Back in 2007, the people at Infinity Ward laid the groundwork for all military shooters since with Call of Duty 4: Modern Warfare. Now we have Titanfall 2, a game put together by a lot of the same developers. That shared DNA is apparent in how understated both games are in their accomplishments. The main difference is that, in contrast to the first Modern Warfare, Titanfall 2 never ruminates on how war is a terrible thing that only leaves spent lives in its wake. The story helps in that regard by painting a very black-and-white world in which there are only clear good guys and cartoonish bad guys. Nothing deeper is required.
My first attempt at actually writing a game instead of making fun of them resulted in Woolfe: The Red Hood Diaries, which was released back in 2013. Not a lot of my work ended up in the final product, since the team went in a different direction late in the process. Then, at the end of last year, I was offered another chance to write a game by my former compatriots over at BeefJack. The work ended up ballooning from two months to nearly a year, but that gave me more time to work with some amazing people, not in the least Nina, a close friend I managed to bring in as a writing partner.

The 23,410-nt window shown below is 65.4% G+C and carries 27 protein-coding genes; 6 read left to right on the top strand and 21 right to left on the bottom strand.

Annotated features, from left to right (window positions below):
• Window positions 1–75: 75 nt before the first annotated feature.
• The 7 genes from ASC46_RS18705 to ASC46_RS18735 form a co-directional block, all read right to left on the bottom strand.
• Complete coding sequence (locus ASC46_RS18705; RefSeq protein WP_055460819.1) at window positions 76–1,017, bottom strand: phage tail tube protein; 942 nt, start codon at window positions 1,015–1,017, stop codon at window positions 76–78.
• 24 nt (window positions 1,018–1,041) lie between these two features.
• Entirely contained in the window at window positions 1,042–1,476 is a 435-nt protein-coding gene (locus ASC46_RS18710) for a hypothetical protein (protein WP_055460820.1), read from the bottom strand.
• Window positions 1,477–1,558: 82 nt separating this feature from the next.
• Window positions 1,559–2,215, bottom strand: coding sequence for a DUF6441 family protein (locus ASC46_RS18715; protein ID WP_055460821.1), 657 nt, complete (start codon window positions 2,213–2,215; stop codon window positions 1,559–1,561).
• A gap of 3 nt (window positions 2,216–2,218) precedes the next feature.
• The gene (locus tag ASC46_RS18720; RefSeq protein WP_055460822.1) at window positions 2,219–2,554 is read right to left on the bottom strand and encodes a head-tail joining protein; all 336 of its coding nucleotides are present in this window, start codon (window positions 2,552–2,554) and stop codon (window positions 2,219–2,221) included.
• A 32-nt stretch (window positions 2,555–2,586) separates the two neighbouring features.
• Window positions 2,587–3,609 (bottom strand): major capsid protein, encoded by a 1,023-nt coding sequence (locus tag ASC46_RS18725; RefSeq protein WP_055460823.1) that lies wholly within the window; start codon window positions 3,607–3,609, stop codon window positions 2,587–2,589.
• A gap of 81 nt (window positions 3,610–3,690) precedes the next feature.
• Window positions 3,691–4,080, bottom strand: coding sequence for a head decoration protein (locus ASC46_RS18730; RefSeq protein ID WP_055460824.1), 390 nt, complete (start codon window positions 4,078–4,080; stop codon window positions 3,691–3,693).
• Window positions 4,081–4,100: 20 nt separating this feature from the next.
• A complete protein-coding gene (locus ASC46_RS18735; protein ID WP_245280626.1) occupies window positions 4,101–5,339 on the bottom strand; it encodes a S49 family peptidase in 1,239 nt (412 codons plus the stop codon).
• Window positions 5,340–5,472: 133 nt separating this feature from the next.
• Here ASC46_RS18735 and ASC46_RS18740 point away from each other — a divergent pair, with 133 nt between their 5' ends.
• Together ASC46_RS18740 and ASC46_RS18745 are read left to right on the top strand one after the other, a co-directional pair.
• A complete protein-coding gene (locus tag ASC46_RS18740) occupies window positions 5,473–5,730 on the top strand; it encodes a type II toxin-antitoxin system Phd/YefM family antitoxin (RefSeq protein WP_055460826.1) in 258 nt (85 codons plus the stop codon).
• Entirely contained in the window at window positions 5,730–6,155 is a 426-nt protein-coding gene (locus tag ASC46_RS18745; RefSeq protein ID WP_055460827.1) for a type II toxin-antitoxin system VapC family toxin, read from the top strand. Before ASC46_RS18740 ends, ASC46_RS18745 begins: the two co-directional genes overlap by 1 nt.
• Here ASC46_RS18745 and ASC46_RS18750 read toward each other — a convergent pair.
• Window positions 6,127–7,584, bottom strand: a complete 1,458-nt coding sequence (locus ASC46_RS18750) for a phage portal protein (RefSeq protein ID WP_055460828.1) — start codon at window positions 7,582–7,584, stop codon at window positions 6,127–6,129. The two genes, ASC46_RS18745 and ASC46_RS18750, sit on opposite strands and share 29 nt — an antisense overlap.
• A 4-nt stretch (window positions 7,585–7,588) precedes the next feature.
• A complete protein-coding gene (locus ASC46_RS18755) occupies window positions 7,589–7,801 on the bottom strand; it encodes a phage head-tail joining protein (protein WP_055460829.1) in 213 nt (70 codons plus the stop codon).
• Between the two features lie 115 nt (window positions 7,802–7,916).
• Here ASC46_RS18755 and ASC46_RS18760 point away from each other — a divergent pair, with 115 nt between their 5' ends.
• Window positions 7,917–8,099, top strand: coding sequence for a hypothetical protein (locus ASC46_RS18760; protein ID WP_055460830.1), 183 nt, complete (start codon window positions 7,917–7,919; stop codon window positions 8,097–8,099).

Now the game has been released on Steam! If you want to give it a play and then write a scathing satirical script on it, please do. I deserve no less. Below the jump you'll find the latest trailer and a look back at the project.
The Deus Ex script was the first I ever wrote for Playthroughline, so I was really looking forward to tackling Mankind Divided, the next entry in the franchise. I won't use this space to dig into the game's misappropriation of social issues for its science fiction allegory, since the script already does that. I do want to look at how a more general failing of its storyline is connected to the first Deus Ex.